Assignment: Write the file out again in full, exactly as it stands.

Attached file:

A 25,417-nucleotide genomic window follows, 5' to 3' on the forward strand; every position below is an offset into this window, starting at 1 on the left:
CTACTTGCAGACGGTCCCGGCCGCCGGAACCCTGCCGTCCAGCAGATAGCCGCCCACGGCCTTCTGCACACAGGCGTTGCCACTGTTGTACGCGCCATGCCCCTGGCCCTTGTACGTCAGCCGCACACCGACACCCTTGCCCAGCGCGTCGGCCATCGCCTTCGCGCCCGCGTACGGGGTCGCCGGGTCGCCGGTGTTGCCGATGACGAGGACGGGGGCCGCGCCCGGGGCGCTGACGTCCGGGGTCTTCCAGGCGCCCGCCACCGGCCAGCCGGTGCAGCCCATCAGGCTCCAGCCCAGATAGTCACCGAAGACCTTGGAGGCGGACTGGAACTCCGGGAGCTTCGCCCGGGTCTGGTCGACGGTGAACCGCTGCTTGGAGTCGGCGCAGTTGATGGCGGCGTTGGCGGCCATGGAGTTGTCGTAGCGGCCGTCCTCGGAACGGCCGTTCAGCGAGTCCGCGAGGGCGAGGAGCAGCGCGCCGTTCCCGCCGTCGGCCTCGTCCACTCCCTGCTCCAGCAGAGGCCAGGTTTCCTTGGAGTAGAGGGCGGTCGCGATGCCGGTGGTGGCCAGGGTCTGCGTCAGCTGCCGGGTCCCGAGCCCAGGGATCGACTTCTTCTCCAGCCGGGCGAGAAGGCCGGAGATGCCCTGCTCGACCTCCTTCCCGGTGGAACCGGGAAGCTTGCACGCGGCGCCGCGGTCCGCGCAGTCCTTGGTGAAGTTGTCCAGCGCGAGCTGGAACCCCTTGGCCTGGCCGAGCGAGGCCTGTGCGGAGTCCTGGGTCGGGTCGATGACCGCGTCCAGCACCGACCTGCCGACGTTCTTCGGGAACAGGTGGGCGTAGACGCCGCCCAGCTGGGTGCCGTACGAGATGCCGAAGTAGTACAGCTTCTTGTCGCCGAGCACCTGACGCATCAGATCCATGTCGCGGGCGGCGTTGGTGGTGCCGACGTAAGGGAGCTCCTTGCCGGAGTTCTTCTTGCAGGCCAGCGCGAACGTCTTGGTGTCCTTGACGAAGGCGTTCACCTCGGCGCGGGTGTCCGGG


A 25,417-nucleotide genomic window follows, 5' to 3' on the forward strand; every position below is an offset into this window, starting at 1 on the left:
CTACTTGCAGACGGTCCCGGCCGCCGGAACCCTGCCGTCCAGCAGATAGCCGCCCACGGCCTTCTGCACACAGGCGTTGCCACTGTTGTACGCGCCATGCCCCTGGCCCTTGTACGTCAGCCGCACACCGACACCCTTGCCCAGCGCGTCGGCCATCGCCTTCGCGCCCGCGTACGGGGTCGCCGGGTCGCCGGTGTTGCCGATGACGAGGACGGGGGCCGCGCCCGGGGCGCTGACGTCCGGGGTCTTCCAGGCGCCCGCCACCGGCCAGCCGGTGCAGCCCATCAGGCTCCAGCCCAGATAGTCACCGAAGACCTTGGAGGCGGACTGGAACTCCGGGAGCTTCGCCCGGGTCTGGTCGACGGTGAACCGCTGCTTGGAGTCGGCGCAGTTGATGGCGGCGTTGGCGGCCATGGAGTTGTCGTAGCGGCCGTCCTCGGAACGGCCGTTCAGCGAGTCCGCGAGGGCGAGGAGCAGCGCGCCGTTCCCGCCGTCGGCCTCGTCCACTCCCTGCTCCAGCAGAGGCCAGGTTTCCTTGGAGTAGAGGGCGGTCGCGATGCCGGTGGTGGCCAGGGTCTGCGTCAGCTGCCGGGTCCCGAGCCCAGGGATCGACTTCTTCTCCAGCCGGGCGAGAAGGCCGGAGATGCCCTGCTCGACCTCCTTCCCGGTGGAACCGGGAAGCTTGCACGCGGCGCCGCGGTCCGCGCAGTCCTTGGTGAAGTTGTCCAGCGCGAGCTGGAACCCCTTGGCCTGGCCGAGCGAGGCCTGTGCGGAGTCCTGGGTCGGGTCGATGACCGCGTCCAGCACCGACCTGCCGACGTTCTTCGGGAACAGGTGGGCGTAGACGCCGCCCAGCTGGGTGCCGTACGAGATGCCGAAGTAGTACAGCTTCTTGTCGCCGAGCACCTGACGCATCAGATCCATGTCGCGGGCGGCGTTGGTGGTGCCGACGTAAGGGAGCTCCTTGCCGGAGTTCTTCTTGCAGGCCAGCGCGAACGTCTTGGTGTCCTTGACGAAGGCGTTCACCTCGGCGCGGGTGTCCGGG